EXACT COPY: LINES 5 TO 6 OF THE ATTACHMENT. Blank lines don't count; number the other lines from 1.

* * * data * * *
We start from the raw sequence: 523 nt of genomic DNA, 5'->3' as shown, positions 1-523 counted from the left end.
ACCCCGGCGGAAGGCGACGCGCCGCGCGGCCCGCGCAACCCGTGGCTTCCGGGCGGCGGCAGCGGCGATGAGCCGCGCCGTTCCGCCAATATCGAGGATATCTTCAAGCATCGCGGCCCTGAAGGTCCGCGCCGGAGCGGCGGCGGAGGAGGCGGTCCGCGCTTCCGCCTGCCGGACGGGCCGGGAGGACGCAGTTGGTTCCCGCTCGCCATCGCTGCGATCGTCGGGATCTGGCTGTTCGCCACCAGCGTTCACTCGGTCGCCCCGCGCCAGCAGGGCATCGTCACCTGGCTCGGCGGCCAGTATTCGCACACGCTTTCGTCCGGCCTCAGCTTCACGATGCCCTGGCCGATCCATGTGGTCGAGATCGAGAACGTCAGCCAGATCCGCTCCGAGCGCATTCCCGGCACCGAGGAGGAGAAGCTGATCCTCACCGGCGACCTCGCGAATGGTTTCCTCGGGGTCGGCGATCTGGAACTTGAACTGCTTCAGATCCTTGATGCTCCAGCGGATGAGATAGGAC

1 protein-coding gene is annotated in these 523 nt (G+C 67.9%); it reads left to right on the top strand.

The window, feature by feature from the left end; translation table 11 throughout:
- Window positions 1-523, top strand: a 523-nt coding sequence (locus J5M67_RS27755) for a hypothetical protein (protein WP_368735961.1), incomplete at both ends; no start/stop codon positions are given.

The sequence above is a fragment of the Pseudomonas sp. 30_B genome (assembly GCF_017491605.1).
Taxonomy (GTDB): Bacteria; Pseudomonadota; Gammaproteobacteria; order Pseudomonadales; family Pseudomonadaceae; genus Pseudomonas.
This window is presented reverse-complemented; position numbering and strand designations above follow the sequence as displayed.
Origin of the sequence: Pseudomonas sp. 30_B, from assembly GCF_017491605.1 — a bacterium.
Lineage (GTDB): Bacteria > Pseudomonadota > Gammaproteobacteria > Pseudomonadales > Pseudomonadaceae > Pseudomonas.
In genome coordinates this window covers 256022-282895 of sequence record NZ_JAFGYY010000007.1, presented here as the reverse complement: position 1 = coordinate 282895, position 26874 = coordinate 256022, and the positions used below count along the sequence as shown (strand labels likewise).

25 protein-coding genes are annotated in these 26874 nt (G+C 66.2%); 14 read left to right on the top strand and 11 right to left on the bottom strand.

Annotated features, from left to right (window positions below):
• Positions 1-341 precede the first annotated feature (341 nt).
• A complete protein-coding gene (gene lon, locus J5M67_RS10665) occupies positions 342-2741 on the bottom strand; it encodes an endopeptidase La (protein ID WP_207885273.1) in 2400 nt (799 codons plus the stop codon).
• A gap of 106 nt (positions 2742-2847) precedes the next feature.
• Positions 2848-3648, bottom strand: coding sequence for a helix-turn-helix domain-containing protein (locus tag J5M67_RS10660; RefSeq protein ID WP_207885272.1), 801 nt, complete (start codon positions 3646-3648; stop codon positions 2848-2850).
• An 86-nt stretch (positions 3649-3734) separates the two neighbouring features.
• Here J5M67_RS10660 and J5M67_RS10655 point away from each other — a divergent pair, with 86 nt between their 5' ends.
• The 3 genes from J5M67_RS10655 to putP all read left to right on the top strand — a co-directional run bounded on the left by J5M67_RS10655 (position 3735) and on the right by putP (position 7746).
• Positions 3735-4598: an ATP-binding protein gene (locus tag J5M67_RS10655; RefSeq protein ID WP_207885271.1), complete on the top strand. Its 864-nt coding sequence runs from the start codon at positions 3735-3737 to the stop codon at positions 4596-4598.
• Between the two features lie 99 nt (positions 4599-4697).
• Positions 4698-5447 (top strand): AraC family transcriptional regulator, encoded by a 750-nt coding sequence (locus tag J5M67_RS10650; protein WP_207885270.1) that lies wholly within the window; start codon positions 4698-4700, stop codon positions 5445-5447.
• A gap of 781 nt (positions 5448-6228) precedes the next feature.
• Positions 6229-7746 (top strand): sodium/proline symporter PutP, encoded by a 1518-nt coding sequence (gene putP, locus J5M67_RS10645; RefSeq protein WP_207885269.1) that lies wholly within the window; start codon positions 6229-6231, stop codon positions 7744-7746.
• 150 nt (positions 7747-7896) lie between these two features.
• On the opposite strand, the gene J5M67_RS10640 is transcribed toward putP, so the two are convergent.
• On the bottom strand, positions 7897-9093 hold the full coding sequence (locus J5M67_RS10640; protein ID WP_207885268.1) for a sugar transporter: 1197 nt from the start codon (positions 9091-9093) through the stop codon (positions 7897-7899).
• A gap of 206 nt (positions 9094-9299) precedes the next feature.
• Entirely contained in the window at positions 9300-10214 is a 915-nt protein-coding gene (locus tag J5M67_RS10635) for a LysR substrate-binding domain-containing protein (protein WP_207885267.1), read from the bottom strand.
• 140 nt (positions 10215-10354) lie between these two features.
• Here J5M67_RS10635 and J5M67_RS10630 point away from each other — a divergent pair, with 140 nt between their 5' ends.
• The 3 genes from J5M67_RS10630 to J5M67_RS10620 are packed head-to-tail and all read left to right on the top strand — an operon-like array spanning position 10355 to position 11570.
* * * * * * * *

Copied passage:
- Window positions 1-523, top strand: a 523-nt coding sequence (locus J5M67_RS27755) for a hypothetical protein (protein WP_368735961.1), incomplete at both ends; no start/stop codon positions are given.

The sequence above is a fragment of the Pseudomonas sp. 30_B genome (assembly GCF_017491605.1).